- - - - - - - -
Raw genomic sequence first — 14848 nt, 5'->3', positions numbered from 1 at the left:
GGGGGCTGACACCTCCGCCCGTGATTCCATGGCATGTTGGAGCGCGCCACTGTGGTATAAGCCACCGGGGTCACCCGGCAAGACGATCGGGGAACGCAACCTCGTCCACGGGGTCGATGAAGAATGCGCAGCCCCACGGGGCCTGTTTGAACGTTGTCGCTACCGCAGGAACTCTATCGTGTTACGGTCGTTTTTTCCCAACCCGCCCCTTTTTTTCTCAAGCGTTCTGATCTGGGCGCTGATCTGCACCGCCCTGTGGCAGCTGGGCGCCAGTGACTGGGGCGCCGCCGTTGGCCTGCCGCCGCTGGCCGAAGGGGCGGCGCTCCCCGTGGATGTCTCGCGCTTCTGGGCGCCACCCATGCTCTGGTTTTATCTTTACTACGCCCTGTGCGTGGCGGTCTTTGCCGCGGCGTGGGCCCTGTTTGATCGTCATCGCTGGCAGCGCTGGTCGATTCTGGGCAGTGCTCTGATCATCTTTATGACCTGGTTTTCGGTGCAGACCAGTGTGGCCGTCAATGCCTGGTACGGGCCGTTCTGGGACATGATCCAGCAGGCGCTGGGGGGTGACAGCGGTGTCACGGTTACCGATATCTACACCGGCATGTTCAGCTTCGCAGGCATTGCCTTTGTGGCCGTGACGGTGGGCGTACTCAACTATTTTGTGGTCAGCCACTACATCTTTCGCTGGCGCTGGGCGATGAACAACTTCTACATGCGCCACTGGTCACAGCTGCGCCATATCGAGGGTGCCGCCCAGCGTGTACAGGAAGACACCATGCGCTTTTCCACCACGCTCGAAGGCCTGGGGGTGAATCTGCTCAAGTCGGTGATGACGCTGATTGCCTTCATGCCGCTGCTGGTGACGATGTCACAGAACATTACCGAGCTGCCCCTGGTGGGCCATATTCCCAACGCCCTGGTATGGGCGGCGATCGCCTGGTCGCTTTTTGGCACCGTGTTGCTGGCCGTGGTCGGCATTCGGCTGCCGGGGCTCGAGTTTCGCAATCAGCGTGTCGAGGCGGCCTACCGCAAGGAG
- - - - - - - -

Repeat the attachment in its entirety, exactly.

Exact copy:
Raw genomic sequence first — 14848 nt, 5'->3', positions numbered from 1 at the left:
GGGGGCTGACACCTCCGCCCGTGATTCCATGGCATGTTGGAGCGCGCCACTGTGGTATAAGCCACCGGGGTCACCCGGCAAGACGATCGGGGAACGCAACCTCGTCCACGGGGTCGATGAAGAATGCGCAGCCCCACGGGGCCTGTTTGAACGTTGTCGCTACCGCAGGAACTCTATCGTGTTACGGTCGTTTTTTCCCAACCCGCCCCTTTTTTTCTCAAGCGTTCTGATCTGGGCGCTGATCTGCACCGCCCTGTGGCAGCTGGGCGCCAGTGACTGGGGCGCCGCCGTTGGCCTGCCGCCGCTGGCCGAAGGGGCGGCGCTCCCCGTGGATGTCTCGCGCTTCTGGGCGCCACCCATGCTCTGGTTTTATCTTTACTACGCCCTGTGCGTGGCGGTCTTTGCCGCGGCGTGGGCCCTGTTTGATCGTCATCGCTGGCAGCGCTGGTCGATTCTGGGCAGTGCTCTGATCATCTTTATGACCTGGTTTTCGGTGCAGACCAGTGTGGCCGTCAATGCCTGGTACGGGCCGTTCTGGGACATGATCCAGCAGGCGCTGGGGGGTGACAGCGGTGTCACGGTTACCGATATCTACACCGGCATGTTCAGCTTCGCAGGCATTGCCTTTGTGGCCGTGACGGTGGGCGTACTCAACTATTTTGTGGTCAGCCACTACATCTTTCGCTGGCGCTGGGCGATGAACAACTTCTACATGCGCCACTGGTCACAGCTGCGCCATATCGAGGGTGCCGCCCAGCGTGTACAGGAAGACACCATGCGCTTTTCCACCACGCTCGAAGGCCTGGGGGTGAATCTGCTCAAGTCGGTGATGACGCTGATTGCCTTCATGCCGCTGCTGGTGACGATGTCACAGAACATTACCGAGCTGCCCCTGGTGGGCCATATTCCCAACGCCCTGGTATGGGCGGCGATCGCCTGGTCGCTTTTTGGCACCGTGTTGCTGGCCGTGGTCGGCATTCGGCTGCCGGGGCTCGAGTTTCGCAATCAGCGTGTCGAGGCGGCCTACCGCAAGGAG